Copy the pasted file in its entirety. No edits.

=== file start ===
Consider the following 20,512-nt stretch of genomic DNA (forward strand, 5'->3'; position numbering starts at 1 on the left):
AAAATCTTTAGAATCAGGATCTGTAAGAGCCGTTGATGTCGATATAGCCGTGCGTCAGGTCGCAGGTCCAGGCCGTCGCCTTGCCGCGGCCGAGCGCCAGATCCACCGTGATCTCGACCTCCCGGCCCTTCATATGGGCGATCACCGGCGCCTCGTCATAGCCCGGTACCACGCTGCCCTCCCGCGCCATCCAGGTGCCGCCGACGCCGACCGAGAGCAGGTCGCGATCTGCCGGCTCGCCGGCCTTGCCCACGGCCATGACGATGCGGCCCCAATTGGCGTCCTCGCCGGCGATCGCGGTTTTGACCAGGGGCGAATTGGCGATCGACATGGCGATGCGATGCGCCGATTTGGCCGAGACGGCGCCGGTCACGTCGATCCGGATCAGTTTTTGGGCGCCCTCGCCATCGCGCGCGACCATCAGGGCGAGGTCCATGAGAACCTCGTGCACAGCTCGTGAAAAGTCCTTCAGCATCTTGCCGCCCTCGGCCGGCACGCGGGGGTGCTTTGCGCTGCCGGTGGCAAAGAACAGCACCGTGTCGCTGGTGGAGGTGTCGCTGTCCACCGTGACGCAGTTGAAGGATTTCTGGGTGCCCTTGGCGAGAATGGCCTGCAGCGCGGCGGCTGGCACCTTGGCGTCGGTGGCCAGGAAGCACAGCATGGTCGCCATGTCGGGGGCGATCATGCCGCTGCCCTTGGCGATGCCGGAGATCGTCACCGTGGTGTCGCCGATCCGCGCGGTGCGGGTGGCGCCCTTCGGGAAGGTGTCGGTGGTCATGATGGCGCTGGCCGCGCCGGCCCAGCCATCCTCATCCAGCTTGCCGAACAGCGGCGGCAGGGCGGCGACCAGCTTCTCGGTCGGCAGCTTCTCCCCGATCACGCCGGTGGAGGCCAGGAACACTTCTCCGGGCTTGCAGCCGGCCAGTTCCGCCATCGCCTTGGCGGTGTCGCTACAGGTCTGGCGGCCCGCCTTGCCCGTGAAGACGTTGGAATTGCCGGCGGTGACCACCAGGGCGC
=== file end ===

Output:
Consider the following 20,512-nt stretch of genomic DNA (forward strand, 5'->3'; position numbering starts at 1 on the left):
AAAATCTTTAGAATCAGGATCTGTAAGAGCCGTTGATGTCGATATAGCCGTGCGTCAGGTCGCAGGTCCAGGCCGTCGCCTTGCCGCGGCCGAGCGCCAGATCCACCGTGATCTCGACCTCCCGGCCCTTCATATGGGCGATCACCGGCGCCTCGTCATAGCCCGGTACCACGCTGCCCTCCCGCGCCATCCAGGTGCCGCCGACGCCGACCGAGAGCAGGTCGCGATCTGCCGGCTCGCCGGCCTTGCCCACGGCCATGACGATGCGGCCCCAATTGGCGTCCTCGCCGGCGATCGCGGTTTTGACCAGGGGCGAATTGGCGATCGACATGGCGATGCGATGCGCCGATTTGGCCGAGACGGCGCCGGTCACGTCGATCCGGATCAGTTTTTGGGCGCCCTCGCCATCGCGCGCGACCATCAGGGCGAGGTCCATGAGAACCTCGTGCACAGCTCGTGAAAAGTCCTTCAGCATCTTGCCGCCCTCGGCCGGCACGCGGGGGTGCTTTGCGCTGCCGGTGGCAAAGAACAGCACCGTGTCGCTGGTGGAGGTGTCGCTGTCCACCGTGACGCAGTTGAAGGATTTCTGGGTGCCCTTGGCGAGAATGGCCTGCAGCGCGGCGGCTGGCACCTTGGCGTCGGTGGCCAGGAAGCACAGCATGGTCGCCATGTCGGGGGCGATCATGCCGCTGCCCTTGGCGATGCCGGAGATCGTCACCGTGGTGTCGCCGATCCGCGCGGTGCGGGTGGCGCCCTTCGGGAAGGTGTCGGTGGTCATGATGGCGCTGGCCGCGCCGGCCCAGCCATCCTCATCCAGCTTGCCGAACAGCGGCGGCAGGGCGGCGACCAGCTTCTCGGTCGGCAGCTTCTCCCCGATCACGCCGGTGGAGGCCAGGAACACTTCTCCGGGCTTGCAGCCGGCCAGTTCCGCCATCGCCTTGGCGGTGTCGCTACAGGTCTGGCGGCCCGCCTTGCCCGTGAAGACGTTGGAATTGCCGGCGGTGACCACCAGGGCGC